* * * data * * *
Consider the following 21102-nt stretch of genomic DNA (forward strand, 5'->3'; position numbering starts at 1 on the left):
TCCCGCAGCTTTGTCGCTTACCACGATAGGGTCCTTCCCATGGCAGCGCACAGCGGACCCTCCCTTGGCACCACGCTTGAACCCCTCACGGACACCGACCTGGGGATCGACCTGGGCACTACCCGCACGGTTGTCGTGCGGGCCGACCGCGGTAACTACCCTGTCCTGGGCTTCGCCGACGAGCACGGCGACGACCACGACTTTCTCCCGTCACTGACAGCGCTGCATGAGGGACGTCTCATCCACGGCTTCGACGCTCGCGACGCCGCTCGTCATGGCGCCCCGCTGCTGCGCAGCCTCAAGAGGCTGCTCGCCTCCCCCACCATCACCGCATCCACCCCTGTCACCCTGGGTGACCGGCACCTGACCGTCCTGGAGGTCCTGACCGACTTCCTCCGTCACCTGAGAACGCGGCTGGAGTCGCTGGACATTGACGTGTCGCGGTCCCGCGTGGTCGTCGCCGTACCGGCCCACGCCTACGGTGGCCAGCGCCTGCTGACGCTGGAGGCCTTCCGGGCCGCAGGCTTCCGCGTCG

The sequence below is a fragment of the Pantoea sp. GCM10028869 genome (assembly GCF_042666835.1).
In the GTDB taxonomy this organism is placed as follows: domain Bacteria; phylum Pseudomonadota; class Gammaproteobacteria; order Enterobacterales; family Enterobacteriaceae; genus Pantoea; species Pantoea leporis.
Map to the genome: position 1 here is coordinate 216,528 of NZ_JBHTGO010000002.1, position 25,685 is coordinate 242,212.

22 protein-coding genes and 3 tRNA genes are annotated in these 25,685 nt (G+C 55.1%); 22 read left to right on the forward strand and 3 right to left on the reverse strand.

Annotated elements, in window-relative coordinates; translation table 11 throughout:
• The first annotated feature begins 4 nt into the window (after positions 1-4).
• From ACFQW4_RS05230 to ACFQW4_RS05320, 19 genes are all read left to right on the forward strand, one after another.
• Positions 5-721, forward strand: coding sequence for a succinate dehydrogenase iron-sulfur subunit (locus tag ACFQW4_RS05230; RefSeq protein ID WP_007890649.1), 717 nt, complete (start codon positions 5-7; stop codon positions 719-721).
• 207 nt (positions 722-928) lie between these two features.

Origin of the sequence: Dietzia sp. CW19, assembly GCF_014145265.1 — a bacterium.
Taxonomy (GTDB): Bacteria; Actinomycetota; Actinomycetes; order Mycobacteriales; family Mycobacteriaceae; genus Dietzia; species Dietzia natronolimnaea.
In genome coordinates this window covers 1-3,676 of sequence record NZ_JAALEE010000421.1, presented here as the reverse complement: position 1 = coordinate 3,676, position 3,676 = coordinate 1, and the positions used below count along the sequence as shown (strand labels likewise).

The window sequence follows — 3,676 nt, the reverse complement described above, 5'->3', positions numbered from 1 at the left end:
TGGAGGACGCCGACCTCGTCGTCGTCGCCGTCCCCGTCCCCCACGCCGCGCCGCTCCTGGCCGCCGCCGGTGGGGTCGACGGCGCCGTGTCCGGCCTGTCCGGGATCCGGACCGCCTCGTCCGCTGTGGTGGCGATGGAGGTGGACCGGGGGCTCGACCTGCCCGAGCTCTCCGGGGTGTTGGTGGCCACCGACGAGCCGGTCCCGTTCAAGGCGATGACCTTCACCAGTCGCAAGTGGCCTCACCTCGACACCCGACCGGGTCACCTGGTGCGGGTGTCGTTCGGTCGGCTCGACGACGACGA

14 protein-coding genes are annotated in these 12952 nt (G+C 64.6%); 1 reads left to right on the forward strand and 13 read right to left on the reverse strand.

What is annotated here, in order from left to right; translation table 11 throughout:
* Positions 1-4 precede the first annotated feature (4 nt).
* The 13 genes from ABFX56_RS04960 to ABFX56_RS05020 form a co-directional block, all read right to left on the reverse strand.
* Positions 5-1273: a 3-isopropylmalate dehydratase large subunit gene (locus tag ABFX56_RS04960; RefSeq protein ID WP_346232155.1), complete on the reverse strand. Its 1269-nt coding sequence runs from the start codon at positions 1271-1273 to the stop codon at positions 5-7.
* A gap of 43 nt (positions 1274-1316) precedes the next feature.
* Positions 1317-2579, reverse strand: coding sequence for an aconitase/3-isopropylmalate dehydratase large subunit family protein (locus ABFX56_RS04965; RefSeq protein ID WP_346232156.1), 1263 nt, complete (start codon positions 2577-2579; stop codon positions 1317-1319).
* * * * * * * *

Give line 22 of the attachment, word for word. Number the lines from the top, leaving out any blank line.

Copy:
* A gap of 43 nt (positions 1274-1316) precedes the next feature.